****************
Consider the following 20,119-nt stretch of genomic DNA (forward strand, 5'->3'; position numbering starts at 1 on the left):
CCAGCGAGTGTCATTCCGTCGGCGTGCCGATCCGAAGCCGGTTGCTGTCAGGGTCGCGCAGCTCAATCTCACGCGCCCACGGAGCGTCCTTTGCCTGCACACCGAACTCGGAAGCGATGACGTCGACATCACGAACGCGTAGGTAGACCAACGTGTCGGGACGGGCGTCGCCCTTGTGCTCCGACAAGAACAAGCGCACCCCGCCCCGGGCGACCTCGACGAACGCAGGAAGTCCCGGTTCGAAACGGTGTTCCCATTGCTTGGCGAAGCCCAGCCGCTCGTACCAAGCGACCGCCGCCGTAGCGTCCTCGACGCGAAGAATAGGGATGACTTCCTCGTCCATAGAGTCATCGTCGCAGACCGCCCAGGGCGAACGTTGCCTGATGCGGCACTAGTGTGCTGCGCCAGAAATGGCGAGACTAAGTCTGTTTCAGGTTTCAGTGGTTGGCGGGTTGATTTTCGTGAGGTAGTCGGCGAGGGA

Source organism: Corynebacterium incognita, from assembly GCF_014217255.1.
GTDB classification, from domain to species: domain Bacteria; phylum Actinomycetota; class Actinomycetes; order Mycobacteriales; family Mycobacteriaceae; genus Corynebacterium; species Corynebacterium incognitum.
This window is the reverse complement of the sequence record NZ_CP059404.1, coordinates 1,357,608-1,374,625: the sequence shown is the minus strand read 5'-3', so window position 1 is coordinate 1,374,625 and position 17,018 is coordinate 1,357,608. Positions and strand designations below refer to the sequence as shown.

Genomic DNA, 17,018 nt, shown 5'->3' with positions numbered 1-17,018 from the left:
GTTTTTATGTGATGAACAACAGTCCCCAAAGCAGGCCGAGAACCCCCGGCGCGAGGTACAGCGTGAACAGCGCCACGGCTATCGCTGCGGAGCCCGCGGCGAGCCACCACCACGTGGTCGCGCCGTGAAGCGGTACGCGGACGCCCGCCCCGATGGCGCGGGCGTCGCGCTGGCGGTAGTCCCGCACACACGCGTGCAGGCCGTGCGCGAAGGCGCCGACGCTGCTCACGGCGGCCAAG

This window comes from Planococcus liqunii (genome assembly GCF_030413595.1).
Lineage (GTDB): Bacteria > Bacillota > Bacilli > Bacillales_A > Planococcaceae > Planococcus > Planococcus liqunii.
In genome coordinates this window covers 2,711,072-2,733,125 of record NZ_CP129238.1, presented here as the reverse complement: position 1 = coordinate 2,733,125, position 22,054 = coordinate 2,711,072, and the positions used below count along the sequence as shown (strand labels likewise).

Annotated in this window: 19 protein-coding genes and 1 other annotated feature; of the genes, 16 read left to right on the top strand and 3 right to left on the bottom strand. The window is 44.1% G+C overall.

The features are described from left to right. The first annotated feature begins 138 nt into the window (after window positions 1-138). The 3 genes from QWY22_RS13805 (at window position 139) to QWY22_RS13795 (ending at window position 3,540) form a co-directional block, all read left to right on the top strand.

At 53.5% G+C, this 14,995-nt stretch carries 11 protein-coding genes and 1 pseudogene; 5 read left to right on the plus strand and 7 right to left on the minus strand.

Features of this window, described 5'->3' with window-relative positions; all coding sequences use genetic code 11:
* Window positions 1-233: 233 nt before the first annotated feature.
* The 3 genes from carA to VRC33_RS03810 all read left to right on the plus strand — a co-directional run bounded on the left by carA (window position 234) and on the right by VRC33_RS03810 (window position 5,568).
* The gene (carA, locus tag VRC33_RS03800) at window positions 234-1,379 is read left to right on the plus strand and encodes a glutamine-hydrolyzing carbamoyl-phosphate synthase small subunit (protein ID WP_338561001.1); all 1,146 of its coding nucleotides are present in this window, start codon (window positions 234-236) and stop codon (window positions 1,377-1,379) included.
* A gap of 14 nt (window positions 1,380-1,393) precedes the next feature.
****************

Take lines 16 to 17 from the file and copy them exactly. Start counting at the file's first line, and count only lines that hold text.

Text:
* The 3 genes from carA to VRC33_RS03810 all read left to right on the plus strand — a co-directional run bounded on the left by carA (window position 234) and on the right by VRC33_RS03810 (window position 5,568).
* The gene (carA, locus tag VRC33_RS03800) at window positions 234-1,379 is read left to right on the plus strand and encodes a glutamine-hydrolyzing carbamoyl-phosphate synthase small subunit (protein ID WP_338561001.1); all 1,146 of its coding nucleotides are present in this window, start codon (window positions 234-236) and stop codon (window positions 1,377-1,379) included.